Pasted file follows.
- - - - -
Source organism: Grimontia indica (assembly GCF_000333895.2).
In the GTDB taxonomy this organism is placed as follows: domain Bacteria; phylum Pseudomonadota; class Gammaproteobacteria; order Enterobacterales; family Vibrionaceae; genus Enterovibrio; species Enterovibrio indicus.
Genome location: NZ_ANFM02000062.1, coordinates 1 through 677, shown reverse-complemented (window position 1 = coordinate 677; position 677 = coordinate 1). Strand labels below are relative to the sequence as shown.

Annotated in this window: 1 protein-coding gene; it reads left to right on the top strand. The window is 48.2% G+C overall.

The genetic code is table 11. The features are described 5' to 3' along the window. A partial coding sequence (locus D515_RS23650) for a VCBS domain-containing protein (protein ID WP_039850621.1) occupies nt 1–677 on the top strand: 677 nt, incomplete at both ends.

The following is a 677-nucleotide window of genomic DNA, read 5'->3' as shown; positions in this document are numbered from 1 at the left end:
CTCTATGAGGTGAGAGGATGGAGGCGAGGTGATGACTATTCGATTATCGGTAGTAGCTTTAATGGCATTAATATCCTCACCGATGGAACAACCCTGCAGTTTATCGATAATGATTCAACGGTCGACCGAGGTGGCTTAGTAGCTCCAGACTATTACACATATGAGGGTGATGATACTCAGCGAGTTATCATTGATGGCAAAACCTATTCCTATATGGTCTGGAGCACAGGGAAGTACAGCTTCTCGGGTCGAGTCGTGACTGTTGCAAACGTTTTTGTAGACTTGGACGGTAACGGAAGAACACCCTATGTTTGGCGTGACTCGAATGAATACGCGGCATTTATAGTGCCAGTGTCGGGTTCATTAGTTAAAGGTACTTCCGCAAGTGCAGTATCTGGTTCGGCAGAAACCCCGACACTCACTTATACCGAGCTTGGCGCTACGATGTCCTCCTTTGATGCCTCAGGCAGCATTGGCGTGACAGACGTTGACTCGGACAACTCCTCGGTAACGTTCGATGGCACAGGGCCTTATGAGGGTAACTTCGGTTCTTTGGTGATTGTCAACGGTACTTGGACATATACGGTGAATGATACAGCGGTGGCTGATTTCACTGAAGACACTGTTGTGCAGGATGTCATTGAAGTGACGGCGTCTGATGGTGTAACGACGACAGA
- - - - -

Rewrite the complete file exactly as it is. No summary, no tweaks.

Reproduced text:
Source organism: Grimontia indica (assembly GCF_000333895.2).
In the GTDB taxonomy this organism is placed as follows: domain Bacteria; phylum Pseudomonadota; class Gammaproteobacteria; order Enterobacterales; family Vibrionaceae; genus Enterovibrio; species Enterovibrio indicus.
Genome location: NZ_ANFM02000062.1, coordinates 1 through 677, shown reverse-complemented (window position 1 = coordinate 677; position 677 = coordinate 1). Strand labels below are relative to the sequence as shown.

Annotated in this window: 1 protein-coding gene; it reads left to right on the top strand. The window is 48.2% G+C overall.

The genetic code is table 11. The features are described 5' to 3' along the window. A partial coding sequence (locus D515_RS23650) for a VCBS domain-containing protein (protein ID WP_039850621.1) occupies nt 1–677 on the top strand: 677 nt, incomplete at both ends.

The following is a 677-nucleotide window of genomic DNA, read 5'->3' as shown; positions in this document are numbered from 1 at the left end:
CTCTATGAGGTGAGAGGATGGAGGCGAGGTGATGACTATTCGATTATCGGTAGTAGCTTTAATGGCATTAATATCCTCACCGATGGAACAACCCTGCAGTTTATCGATAATGATTCAACGGTCGACCGAGGTGGCTTAGTAGCTCCAGACTATTACACATATGAGGGTGATGATACTCAGCGAGTTATCATTGATGGCAAAACCTATTCCTATATGGTCTGGAGCACAGGGAAGTACAGCTTCTCGGGTCGAGTCGTGACTGTTGCAAACGTTTTTGTAGACTTGGACGGTAACGGAAGAACACCCTATGTTTGGCGTGACTCGAATGAATACGCGGCATTTATAGTGCCAGTGTCGGGTTCATTAGTTAAAGGTACTTCCGCAAGTGCAGTATCTGGTTCGGCAGAAACCCCGACACTCACTTATACCGAGCTTGGCGCTACGATGTCCTCCTTTGATGCCTCAGGCAGCATTGGCGTGACAGACGTTGACTCGGACAACTCCTCGGTAACGTTCGATGGCACAGGGCCTTATGAGGGTAACTTCGGTTCTTTGGTGATTGTCAACGGTACTTGGACATATACGGTGAATGATACAGCGGTGGCTGATTTCACTGAAGACACTGTTGTGCAGGATGTCATTGAAGTGACGGCGTCTGATGGTGTAACGACGACAGA